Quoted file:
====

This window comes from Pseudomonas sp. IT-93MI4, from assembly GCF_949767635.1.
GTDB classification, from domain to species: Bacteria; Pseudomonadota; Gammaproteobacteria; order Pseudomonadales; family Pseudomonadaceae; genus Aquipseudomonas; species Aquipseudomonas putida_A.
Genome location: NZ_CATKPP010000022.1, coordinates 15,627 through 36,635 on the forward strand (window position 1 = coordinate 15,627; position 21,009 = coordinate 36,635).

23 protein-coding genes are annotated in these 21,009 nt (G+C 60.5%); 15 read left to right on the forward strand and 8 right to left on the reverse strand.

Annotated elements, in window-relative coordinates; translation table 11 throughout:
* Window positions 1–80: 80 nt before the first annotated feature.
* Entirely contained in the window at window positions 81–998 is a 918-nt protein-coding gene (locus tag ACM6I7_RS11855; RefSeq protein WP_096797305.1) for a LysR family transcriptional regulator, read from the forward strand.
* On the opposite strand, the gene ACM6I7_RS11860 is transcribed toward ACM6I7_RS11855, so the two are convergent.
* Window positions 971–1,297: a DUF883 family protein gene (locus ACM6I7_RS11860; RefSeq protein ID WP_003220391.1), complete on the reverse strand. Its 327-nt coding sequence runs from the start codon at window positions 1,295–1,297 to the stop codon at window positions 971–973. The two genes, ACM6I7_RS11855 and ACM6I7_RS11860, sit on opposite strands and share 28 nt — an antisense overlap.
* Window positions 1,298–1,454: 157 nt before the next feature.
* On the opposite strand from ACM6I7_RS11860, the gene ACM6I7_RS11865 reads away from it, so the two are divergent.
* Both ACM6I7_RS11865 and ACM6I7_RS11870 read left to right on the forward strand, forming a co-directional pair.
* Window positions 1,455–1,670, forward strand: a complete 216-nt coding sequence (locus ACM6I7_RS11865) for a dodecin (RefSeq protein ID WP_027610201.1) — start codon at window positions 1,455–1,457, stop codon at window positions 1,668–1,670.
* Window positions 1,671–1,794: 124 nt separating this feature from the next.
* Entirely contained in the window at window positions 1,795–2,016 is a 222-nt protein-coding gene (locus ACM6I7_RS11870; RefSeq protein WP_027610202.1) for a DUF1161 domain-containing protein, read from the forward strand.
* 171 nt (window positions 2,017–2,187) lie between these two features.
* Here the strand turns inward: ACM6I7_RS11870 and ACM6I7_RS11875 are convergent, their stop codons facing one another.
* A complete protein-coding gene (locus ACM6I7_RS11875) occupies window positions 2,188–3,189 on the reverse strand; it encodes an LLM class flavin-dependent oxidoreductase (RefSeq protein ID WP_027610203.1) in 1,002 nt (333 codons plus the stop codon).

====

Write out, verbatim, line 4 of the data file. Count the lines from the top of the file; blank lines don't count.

23 protein-coding genes are annotated in these 21,009 nt (G+C 60.5%); 15 read left to right on the forward strand and 8 right to left on the reverse strand.